A long-running iPod-related antitrust case against Apple is finally set to begin tomorrow, Dec. 2, in a California courtroom. At issue is whether first-generation iPod devices were anti-competitive, according to The New York Times.
When the first iPods were released at the turn of the century, they would only play music purchased from iTunes or ripped from CD. This, according to the class action lawsuit, resulted in higher prices for consumers.
This is the third major antitrust lawsuit brought against Apple since the 2011 death of co-founder Steve Jobs. Like the other two, emails and words from Jobs will play an important part of the case.
The report notes:
His emails in past lawsuits — a mix of blunt litigation threats against his opponents and cheery financial promises for potential business partners — have made him an exceptional witness against his own company, even beyond the grave …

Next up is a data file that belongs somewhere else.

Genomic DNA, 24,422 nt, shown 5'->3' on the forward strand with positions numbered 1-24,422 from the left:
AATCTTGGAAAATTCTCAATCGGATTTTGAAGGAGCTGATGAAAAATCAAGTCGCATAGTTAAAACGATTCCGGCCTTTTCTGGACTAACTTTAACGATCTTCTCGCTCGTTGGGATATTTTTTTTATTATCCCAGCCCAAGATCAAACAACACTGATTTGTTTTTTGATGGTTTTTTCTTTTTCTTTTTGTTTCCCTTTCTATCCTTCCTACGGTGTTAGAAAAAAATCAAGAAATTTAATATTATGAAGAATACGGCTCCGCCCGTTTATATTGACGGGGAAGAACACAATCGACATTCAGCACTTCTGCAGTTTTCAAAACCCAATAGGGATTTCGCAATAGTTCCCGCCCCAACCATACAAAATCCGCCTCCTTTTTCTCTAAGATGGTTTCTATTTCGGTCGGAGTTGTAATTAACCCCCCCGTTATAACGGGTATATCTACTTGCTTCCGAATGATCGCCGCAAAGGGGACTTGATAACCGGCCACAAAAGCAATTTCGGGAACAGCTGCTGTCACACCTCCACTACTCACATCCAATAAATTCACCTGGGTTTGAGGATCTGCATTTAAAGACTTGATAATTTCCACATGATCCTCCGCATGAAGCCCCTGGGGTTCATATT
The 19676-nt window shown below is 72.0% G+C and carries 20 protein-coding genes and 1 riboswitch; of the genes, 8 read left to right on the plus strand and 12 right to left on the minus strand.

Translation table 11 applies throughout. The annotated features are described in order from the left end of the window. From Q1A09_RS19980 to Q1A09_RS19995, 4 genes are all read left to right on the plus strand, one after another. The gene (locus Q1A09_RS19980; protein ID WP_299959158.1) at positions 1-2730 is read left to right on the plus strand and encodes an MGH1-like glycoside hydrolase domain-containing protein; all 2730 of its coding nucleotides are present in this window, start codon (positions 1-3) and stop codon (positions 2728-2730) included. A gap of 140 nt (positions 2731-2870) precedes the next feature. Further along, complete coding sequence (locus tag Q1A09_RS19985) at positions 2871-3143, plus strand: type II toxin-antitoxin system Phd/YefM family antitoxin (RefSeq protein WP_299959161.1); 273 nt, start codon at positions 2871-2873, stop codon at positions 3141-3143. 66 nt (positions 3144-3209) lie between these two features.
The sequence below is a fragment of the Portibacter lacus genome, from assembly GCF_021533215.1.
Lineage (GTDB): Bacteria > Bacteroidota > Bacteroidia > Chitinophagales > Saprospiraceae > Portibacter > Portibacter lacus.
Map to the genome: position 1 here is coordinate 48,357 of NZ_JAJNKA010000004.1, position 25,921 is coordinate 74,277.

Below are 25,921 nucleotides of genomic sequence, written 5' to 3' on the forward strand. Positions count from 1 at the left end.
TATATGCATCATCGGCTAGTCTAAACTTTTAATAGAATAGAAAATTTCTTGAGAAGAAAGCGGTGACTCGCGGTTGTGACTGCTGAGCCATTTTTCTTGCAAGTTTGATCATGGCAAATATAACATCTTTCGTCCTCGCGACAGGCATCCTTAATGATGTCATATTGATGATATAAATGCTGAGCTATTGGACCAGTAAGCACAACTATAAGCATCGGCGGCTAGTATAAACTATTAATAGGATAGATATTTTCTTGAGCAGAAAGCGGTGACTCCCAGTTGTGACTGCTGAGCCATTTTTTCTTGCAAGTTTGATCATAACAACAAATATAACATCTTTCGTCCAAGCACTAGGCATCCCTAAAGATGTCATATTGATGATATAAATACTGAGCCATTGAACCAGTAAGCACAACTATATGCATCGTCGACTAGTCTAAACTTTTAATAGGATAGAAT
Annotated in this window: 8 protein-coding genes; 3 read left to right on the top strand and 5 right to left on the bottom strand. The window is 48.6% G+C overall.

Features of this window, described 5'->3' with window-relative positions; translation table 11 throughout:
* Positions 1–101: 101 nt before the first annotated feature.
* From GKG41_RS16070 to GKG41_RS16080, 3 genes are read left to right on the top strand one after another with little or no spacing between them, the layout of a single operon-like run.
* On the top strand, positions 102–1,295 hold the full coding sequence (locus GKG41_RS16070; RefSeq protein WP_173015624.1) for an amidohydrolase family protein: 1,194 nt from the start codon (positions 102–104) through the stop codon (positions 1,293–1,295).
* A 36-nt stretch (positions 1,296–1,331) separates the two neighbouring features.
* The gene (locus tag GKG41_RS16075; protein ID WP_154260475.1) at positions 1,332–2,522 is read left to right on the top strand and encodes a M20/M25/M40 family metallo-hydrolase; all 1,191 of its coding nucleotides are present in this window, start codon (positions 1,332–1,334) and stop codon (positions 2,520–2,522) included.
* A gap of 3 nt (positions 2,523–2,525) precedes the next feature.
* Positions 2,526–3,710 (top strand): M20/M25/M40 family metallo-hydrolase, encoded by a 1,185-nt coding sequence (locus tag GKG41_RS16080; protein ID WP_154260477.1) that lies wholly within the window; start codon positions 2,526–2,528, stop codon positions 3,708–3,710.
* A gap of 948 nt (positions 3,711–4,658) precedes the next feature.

… Mr. Jobs’s emails and videotaped deposition taken before his death, plaintiffs’ lawyers say, will portray him as planning to break a competitor’s product to protect Apple’s grip on digital music.
“We will present evidence that Apple took action to block its competitors and in the process harmed competition and harmed consumers,” said Bonny Sweeney, the lead plaintiffs’ lawyer.
In 2012, the U.S. government sued Apple and five other publishers for colluding to raise e-book prices. That case was finally resolved in November when a federal judge approved a settlement in which Apple could begin paying $400 million to as many as 23 million consumers. Jobs’ statements about e-book pricing have been cited as one of the reasons Apple lost in court.
Jobs’ words will also play a role in another lawsuit set to begin in January.
In 2010, Apple and five other Silicon Valley companies were accused in a class action of conspiring to keep wages down by agreeing not to recruit one another’s workers. The case arrives in court after a judge rejected a settlement agreement.